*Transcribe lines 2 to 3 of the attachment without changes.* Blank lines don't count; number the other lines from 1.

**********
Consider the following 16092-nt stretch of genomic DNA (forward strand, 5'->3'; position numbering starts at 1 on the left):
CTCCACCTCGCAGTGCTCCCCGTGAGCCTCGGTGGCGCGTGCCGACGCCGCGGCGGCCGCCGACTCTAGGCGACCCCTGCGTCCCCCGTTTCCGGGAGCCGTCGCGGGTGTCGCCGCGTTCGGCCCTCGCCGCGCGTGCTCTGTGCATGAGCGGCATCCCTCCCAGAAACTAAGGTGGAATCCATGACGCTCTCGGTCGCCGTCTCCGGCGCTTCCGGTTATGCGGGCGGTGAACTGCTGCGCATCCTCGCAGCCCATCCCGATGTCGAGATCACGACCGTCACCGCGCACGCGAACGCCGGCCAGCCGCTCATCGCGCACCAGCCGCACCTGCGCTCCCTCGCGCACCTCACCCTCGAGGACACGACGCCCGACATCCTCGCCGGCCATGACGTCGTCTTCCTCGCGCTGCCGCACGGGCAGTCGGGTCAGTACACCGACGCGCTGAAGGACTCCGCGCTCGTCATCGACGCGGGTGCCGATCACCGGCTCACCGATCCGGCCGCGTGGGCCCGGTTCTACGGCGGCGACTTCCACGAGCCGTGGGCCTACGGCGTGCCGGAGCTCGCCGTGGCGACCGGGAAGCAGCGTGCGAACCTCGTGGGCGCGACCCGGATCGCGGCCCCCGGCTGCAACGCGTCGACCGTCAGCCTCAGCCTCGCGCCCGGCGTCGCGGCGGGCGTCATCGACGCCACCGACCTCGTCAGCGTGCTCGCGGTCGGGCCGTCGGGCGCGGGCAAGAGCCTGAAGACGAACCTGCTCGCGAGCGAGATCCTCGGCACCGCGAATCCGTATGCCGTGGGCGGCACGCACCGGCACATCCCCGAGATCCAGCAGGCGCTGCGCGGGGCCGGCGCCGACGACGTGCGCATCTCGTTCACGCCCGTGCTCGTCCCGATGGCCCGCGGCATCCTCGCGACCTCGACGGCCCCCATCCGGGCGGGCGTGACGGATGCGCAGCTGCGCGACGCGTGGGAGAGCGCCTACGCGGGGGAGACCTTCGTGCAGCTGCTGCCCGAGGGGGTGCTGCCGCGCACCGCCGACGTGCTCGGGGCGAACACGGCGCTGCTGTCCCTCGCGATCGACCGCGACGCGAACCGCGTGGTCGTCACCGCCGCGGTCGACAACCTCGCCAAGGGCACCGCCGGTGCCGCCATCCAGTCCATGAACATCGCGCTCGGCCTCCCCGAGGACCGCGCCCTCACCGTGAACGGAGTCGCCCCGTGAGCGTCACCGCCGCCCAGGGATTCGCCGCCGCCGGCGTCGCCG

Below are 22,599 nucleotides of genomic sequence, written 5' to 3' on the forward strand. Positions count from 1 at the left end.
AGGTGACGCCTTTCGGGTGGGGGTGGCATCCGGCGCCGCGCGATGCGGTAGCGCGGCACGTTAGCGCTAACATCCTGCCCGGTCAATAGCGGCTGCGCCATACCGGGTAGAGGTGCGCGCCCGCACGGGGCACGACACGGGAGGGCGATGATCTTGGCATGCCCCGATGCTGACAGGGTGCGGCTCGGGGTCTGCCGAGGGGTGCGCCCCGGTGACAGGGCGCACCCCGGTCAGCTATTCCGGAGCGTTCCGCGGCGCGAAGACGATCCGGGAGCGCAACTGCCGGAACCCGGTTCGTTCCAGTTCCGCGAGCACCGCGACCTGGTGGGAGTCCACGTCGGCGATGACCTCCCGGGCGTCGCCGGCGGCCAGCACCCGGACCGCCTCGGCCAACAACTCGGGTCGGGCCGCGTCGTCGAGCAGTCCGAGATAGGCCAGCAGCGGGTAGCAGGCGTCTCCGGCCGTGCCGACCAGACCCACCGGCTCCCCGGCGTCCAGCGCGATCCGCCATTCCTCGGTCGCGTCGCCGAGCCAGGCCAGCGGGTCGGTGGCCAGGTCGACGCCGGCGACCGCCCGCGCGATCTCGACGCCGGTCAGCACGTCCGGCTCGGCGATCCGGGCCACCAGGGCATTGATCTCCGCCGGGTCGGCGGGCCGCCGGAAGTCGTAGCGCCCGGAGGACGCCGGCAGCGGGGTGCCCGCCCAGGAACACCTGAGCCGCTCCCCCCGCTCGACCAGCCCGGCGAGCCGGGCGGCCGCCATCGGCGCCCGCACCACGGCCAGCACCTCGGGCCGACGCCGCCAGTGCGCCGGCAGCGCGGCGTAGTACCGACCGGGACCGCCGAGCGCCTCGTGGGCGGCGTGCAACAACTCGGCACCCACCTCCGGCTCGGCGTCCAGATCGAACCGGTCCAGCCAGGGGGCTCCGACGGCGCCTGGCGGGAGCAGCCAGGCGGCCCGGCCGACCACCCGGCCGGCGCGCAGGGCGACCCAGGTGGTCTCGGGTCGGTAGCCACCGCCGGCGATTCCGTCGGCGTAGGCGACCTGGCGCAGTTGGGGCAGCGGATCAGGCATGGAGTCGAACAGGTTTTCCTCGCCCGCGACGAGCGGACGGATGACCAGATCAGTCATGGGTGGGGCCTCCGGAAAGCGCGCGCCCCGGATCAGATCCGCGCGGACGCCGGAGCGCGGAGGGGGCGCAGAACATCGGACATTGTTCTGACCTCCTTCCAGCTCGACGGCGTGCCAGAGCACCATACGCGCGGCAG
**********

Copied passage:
CTCCACCTCGCAGTGCTCCCCGTGAGCCTCGGTGGCGCGTGCCGACGCCGCGGCGGCCGCCGACTCTAGGCGACCCCTGCGTCCCCCGTTTCCGGGAGCCGTCGCGGGTGTCGCCGCGTTCGGCCCTCGCCGCGCGTGCTCTGTGCATGAGCGGCATCCCTCCCAGAAACTAAGGTGGAATCCATGACGCTCTCGGTCGCCGTCTCCGGCGCTTCCGGTTATGCGGGCGGTGAACTGCTGCGCATCCTCGCAGCCCATCCCGATGTCGAGATCACGACCGTCACCGCGCACGCGAACGCCGGCCAGCCGCTCATCGCGCACCAGCCGCACCTGCGCTCCCTCGCGCACCTCACCCTCGAGGACACGACGCCCGACATCCTCGCCGGCCATGACGTCGTCTTCCTCGCGCTGCCGCACGGGCAGTCGGGTCAGTACACCGACGCGCTGAAGGACTCCGCGCTCGTCATCGACGCGGGTGCCGATCACCGGCTCACCGATCCGGCCGCGTGGGCCCGGTTCTACGGCGGCGACTTCCACGAGCCGTGGGCCTACGGCGTGCCGGAGCTCGCCGTGGCGACCGGGAAGCAGCGTGCGAACCTCGTGGGCGCGACCCGGATCGCGGCCCCCGGCTGCAACGCGTCGACCGTCAGCCTCAGCCTCGCGCCCGGCGTCGCGGCGGGCGTCATCGACGCCACCGACCTCGTCAGCGTGCTCGCGGTCGGGCCGTCGGGCGCGGGCAAGAGCCTGAAGACGAACCTGCTCGCGAGCGAGATCCTCGGCACCGCGAATCCGTATGCCGTGGGCGGCACGCACCGGCACATCCCCGAGATCCAGCAGGCGCTGCGCGGGGCCGGCGCCGACGACGTGCGCATCTCGTTCACGCCCGTGCTCGTCCCGATGGCCCGCGGCATCCTCGCGACCTCGACGGCCCCCATCCGGGCGGGCGTGACGGATGCGCAGCTGCGCGACGCGTGGGAGAGCGCCTACGCGGGGGAGACCTTCGTGCAGCTGCTGCCCGAGGGGGTGCTGCCGCGCACCGCCGACGTGCTCGGGGCGAACACGGCGCTGCTGTCCCTCGCGATCGACCGCGACGCGAACCGCGTGGTCGTCACCGCCGCGGTCGACAACCTCGCCAAGGGCACCGCCGGTGCCGCCATCCAGTCCATGAACATCGCGCTCGGCCTCCCCGAGGACCGCGCCCTCACCGTGAACGGAGTCGCCCCGTGAGCGTCACCGCCGCCCAGGGATTCGCCGCCGCCGGCGTCGCCG

Below are 22,599 nucleotides of genomic sequence, written 5' to 3' on the forward strand. Positions count from 1 at the left end.